She explained that we are not looking for extra time in curriculum, but looking for opportunities to move existing curriculum into a space that will engage students in a more powerful way. We still need structure, feedback and quality assessment.  Second Life is an equaliser – reticent students blossom and converse and contribute. It’s the teacher strategies that count!  The skills learned carry right back into the real world classroom, and both students and parents are reporting profound benefits from having a learning environment that incorporates Second Life.

There was a great deal of superb information in this ISTE Webinar. Follow Peggy’s work Ramapo – Suffern Middle School in Second Life

See and download the full gallery on posterous

Infobabble and my head

Reading this article about Twitter made my head hurt just a little less.

The story of how Twitter took off reflects how web 2.0 tools are taking off!

Twitter has become so popular, so fast, that keeping up with its fast-growing user base is a real issue. So many people now use Twitter to update friends that the system often crashes. Twitterers, as they call themselves, post their updates at Twitter.com or by using text- or instant-message tools. The service is even credited with breaking news about fires and other natural disasters.The service is even credited with breaking news about fires and other natural disasters.

So for some, Twitter has been a lifesaver in the whole sea of virtual information. I’m finding that there is just so much information available, at such pace, from so many people…well to be honest, my head hurts a lot! When I started out blogging, social networking was easygoing, a friendly bit of patter with superb points of connection.

Now there is almost to much, and I sense a competitive edge that is not in keeping with that easygoing social networking kind of way of learning. It’s no longer about what the latest tool is, but how many of the seemingly vital tools YOU are using otherwise otherwise you are not really funky Web 2.0!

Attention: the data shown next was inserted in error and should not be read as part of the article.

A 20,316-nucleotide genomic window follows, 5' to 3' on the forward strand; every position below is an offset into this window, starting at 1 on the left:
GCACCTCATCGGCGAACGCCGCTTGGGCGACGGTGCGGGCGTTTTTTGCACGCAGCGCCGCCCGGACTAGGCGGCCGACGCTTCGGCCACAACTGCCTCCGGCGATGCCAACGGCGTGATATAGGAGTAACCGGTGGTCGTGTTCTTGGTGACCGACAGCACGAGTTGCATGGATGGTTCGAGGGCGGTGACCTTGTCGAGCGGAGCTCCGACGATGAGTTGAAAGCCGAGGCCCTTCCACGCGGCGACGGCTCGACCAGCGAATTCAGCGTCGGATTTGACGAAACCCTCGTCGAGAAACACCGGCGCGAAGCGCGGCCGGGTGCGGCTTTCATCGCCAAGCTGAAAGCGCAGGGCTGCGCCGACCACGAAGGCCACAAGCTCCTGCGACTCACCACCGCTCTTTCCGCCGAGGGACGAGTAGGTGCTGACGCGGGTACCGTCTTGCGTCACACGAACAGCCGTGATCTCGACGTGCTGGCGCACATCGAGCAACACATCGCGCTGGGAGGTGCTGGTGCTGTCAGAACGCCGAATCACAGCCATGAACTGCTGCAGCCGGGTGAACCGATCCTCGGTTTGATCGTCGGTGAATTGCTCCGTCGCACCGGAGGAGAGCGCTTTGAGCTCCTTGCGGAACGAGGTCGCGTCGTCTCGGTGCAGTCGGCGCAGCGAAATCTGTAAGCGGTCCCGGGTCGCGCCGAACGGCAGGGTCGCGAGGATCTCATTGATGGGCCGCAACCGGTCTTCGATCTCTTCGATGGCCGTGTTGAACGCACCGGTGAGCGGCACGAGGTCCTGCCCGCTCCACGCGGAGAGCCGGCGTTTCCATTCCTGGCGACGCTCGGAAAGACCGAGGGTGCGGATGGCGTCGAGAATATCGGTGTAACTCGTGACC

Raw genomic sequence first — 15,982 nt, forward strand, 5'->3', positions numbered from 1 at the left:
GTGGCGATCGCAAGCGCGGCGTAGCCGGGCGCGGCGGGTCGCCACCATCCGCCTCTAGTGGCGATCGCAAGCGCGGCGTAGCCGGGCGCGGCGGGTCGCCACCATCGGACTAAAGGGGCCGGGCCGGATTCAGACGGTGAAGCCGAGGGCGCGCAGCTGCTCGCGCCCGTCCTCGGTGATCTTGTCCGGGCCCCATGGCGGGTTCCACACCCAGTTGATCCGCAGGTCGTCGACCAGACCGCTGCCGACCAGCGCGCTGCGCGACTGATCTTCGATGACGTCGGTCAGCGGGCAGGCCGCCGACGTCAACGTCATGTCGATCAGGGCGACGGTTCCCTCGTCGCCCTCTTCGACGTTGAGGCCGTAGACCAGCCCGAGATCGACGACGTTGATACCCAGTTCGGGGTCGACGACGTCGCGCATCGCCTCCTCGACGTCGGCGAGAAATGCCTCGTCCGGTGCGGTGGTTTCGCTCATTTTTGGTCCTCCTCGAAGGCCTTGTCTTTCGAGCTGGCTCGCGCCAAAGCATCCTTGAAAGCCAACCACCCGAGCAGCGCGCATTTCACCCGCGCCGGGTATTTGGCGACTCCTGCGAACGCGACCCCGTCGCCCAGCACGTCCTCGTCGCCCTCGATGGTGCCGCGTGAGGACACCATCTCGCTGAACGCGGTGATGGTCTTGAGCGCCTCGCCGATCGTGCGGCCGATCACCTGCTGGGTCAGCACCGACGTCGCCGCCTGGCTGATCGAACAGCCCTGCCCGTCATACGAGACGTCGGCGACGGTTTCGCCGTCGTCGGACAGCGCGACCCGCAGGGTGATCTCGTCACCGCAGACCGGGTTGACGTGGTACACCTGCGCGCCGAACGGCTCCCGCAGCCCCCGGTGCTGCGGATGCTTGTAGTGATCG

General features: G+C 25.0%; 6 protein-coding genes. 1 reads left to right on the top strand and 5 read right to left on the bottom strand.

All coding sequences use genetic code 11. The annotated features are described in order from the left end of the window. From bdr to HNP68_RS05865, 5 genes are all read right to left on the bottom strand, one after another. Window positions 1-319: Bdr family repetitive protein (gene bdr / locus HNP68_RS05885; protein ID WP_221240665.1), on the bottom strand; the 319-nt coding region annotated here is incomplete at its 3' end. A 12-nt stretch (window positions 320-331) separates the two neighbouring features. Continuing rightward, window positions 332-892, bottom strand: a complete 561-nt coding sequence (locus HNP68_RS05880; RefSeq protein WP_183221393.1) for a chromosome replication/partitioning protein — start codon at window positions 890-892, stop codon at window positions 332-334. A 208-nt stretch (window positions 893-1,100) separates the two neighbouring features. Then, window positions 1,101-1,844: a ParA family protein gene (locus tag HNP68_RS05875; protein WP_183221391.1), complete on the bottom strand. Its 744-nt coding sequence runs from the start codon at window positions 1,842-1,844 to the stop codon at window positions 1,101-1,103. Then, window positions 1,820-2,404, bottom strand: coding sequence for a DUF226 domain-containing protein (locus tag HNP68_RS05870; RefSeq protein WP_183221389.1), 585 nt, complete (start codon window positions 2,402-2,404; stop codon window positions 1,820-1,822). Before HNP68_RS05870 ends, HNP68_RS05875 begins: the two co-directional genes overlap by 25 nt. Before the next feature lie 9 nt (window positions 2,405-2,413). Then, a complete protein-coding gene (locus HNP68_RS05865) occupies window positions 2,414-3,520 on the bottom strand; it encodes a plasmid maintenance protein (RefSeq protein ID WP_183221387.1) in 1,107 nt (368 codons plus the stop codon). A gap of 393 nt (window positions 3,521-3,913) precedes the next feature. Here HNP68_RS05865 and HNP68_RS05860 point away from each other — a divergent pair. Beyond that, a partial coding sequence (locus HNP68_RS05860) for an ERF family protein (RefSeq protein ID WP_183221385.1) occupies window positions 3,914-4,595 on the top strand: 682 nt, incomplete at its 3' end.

I am having to prune down rather than add to my toolkit. Too many Ning groups, too many flash meetings, too many points of connection. I am certainly over that initial flush of tool grabbing. I use what I need. I read about the rest, and when I need a way of thinking or connecting for my students, I’ll integrate that. After all, we should be focusing on shifts in thinking, not shifts in technology tools. Too often the shift is about a toy tool, not about substantially different pedagogy. Unfortunately, the reality is that we can’t substantially shift pedagogy on our own, or easily, unless we have a whole-school approach to change. That’s where a school approach wins hands down – the most creative, immersive and best example I have seen of this has been the work the Lenva Shearing is doing at Bucklands Beach. Lenva, you are a dynamo, and an awesome example to us all.

So you know what? I’m over the initial flush of social networking.

Why?

Because more and more networks and social connections are being created and maybe, for me at least, there are too many. So I have to be very particular about what I choose and what I follow – and more importantly – WHY! I have a very busy day job that takes me into the night with all my networking and creative planning for change.

Interestingly these concepts were raised in the backchannel of the excellent Knowledge Conference Key Note presentation by Steve Hargadon on “Web 2.0 is the future of education”. (Congratulations to the organisers for a great conference!)

While we are busy social networking, collaborating, and creating a shared language, I believe we are also beginning to fragment the conversation. The culture of participation is pervasive, and even invasive. I love it and I hate it. I enjoy it and am frustrated by it. The teacher librarians in the back channel reflected on the explosion of information that Steve talked about. No solutions, just ideas. An excellent session for my staff to attend.

My personal focus is staying apace with 3D and the metaverse – simply because this is the new frontier and I want to understand it’s potential for learning and teaching – and life! I can’t ‘talk’ or network with everybody. For now, the group of educators involved with Second Life and the like is sufficiently small for me not to have infobabble in my head!

Photo: Headache